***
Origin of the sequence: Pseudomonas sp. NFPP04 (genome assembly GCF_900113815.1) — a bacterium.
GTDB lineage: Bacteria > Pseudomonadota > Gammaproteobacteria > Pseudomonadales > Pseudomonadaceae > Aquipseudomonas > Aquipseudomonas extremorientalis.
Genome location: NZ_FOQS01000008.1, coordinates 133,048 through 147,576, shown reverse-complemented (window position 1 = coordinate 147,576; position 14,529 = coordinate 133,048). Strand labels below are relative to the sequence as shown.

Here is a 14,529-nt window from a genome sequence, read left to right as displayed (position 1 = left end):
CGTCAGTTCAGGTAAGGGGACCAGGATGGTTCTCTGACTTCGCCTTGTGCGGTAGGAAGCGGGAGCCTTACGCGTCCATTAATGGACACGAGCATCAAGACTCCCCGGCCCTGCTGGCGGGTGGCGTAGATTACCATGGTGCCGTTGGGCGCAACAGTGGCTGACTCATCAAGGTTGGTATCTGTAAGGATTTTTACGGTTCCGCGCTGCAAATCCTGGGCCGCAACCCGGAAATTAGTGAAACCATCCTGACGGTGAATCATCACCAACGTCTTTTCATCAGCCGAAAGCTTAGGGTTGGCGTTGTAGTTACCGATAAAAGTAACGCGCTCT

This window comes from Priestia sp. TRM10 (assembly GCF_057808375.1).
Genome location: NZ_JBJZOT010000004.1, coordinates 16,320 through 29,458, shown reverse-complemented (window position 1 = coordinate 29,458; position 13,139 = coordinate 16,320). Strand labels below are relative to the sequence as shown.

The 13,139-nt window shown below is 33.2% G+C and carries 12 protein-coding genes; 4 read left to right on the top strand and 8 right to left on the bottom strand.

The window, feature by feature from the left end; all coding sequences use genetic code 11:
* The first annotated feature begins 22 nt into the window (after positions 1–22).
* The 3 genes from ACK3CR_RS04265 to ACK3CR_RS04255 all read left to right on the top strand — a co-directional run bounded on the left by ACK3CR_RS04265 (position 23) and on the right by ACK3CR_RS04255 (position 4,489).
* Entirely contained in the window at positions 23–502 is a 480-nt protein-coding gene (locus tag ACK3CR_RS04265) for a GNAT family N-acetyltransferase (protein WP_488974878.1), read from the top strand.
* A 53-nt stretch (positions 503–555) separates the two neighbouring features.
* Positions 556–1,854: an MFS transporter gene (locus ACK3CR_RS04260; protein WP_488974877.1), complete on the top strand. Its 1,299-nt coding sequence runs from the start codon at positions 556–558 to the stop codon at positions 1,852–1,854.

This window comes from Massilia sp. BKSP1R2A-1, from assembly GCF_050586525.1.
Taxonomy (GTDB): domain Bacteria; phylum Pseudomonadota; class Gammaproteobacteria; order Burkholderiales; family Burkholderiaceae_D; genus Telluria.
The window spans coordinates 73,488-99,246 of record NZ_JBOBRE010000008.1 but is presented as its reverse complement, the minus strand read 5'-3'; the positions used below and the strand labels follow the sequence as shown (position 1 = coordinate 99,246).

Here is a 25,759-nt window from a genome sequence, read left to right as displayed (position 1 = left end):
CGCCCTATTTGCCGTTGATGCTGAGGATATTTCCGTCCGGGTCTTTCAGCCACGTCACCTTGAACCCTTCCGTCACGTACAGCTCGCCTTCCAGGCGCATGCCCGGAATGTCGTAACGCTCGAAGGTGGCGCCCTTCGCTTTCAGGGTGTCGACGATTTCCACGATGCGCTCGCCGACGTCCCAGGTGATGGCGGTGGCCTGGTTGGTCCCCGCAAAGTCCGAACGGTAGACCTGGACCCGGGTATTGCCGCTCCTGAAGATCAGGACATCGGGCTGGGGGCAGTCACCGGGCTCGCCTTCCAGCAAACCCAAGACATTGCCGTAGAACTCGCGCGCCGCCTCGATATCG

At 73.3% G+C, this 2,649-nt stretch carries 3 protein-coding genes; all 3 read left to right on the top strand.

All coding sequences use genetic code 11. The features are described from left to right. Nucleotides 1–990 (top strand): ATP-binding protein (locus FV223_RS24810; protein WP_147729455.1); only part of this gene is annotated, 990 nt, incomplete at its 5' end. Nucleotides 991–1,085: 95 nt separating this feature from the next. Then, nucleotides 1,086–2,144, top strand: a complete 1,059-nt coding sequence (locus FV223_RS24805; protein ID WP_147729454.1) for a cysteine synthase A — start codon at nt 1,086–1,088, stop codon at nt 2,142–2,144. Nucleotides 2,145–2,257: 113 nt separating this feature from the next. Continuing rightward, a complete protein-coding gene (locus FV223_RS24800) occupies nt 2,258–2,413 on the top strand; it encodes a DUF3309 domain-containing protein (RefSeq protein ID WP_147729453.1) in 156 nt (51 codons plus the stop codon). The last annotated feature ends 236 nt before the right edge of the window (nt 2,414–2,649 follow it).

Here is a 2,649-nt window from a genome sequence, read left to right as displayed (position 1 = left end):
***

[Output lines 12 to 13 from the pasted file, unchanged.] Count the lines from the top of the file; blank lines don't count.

* Entirely contained in the window at positions 23–502 is a 480-nt protein-coding gene (locus tag ACK3CR_RS04265) for a GNAT family N-acetyltransferase (protein WP_488974878.1), read from the top strand.
* A 53-nt stretch (positions 503–555) separates the two neighbouring features.